As a part 2 to our previous post, Will Counseling Help My Marriage, the reality is that sometimes counseling isn’t the answer to solving marital issues. Over the years, I’ve run into couples counseling situations that were beautiful pictures of reconciliation, healing, and deep intimacy. I’ve also seen situations where couples leave feeling frustrated, defeated, and deciding that their relationship is not where they want to use their energy. Here are some common reasons I’ve seen for why marriage counseling may not solve a couple’s issues.
First and foremost, if abuse of any kind is present in a relationship, safety is the number one priority. This must be handled before counseling is considered. Period. Here are some resources locally (in Kansas City) and globally to utilize if you are a victim of abuse.
Kansas City resources:
National Domestic Violence Hotline:
What if you weren’t compatible from the beginning? I’m finding a lot of people are set up for difficulty before they even say “I do.” Either not knowing what to look for and/or not knowing themselves fully, they aren’t aware of what their values, needs, interests, desires, passion, and dreams are. It’s extremely difficult to find a compatible spouse when we don’t know ourselves well enough to know what would be compatible for us. Counseling can be helpful to parse through these questions, but you may find yourself coming to the realization of, we just aren’t compatible.
3. Unrealistic Goals
This goes hand in hand with the compatibility issue. If your goal of counseling is to change the other person’s personality and genetic makeup, you’re setting yourself up for massive disappointment. Can change occur within each person through couples counseling? Yes. Is the goal to focus on changing who the other person is? No. The goal will hopefully shift to acceptance and ownership of the part you play, and loving acceptance of who the other person is. If both partners feel a sense of loving acceptance, they will likely be open to taking ownership of their own shortcomings or areas of growth. If you have an issue with who the person is, we’ve come back to the reality that you may not be compatible.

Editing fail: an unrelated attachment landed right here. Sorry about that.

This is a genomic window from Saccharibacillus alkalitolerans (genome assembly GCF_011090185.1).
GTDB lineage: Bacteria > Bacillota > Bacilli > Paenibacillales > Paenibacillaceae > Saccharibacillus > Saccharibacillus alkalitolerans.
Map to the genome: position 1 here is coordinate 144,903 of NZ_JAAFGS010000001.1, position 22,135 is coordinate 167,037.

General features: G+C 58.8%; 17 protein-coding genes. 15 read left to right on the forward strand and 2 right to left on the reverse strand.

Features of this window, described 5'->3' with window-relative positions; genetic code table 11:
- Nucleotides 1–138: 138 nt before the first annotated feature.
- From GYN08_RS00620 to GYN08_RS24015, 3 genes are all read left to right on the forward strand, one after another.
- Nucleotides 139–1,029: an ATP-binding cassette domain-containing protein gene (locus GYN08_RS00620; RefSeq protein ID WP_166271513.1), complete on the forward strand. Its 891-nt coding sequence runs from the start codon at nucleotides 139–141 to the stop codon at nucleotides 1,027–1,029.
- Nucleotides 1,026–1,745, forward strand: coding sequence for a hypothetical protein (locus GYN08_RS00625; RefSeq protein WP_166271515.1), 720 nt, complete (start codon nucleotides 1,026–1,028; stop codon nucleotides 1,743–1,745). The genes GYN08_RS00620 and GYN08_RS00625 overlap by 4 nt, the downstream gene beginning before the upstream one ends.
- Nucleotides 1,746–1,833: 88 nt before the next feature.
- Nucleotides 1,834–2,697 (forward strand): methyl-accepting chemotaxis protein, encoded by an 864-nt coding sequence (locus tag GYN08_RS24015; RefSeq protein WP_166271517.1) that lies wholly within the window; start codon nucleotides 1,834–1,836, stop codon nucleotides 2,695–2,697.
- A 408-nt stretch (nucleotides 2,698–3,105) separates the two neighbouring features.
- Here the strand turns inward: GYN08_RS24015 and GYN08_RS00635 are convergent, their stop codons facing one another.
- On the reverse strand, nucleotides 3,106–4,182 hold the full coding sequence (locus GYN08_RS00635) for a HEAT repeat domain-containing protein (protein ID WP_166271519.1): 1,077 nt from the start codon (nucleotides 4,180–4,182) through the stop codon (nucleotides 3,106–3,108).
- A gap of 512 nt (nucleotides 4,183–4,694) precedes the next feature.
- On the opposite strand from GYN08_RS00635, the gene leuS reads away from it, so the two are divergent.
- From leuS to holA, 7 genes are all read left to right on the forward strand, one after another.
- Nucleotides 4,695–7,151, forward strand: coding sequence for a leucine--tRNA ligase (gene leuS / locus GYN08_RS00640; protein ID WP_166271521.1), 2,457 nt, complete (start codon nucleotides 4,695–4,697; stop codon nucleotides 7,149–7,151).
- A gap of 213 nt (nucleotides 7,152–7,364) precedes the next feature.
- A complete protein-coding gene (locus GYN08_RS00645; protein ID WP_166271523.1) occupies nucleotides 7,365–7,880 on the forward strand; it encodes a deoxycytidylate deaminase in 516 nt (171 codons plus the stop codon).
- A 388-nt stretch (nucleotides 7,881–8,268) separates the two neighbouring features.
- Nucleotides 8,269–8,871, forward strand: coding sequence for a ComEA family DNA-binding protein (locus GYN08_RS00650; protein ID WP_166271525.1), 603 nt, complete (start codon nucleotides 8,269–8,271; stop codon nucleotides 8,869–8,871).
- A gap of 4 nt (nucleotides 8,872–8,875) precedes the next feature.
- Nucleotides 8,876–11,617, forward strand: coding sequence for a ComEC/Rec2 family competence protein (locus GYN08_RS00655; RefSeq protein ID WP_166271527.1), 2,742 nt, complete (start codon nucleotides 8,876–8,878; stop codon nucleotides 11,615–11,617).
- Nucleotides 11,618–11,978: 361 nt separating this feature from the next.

4. I’ve already given up on the relationship
I hear this all the time. “This is our last ditch effort.” Or, “We’ve tried everything else, including couples counseling in the past, and none of it has worked.” I tell couples regularly that this will only work if all parties are bought into trying. If you’re showing up to check the box or with hopes that counseling will help the other person because they are the problem, it will be a losing battle. I’m not saying you have to have rose colored glasses about your relationship, but having a willingness to take an honest look at yourself and try can go a long way.
Couple/marriage counseling can be one of the most beautiful investments, but is a lot of work. If you’re ready to do the work in your relationship and are aware of some of the barriers above, take the step. You can do hard things.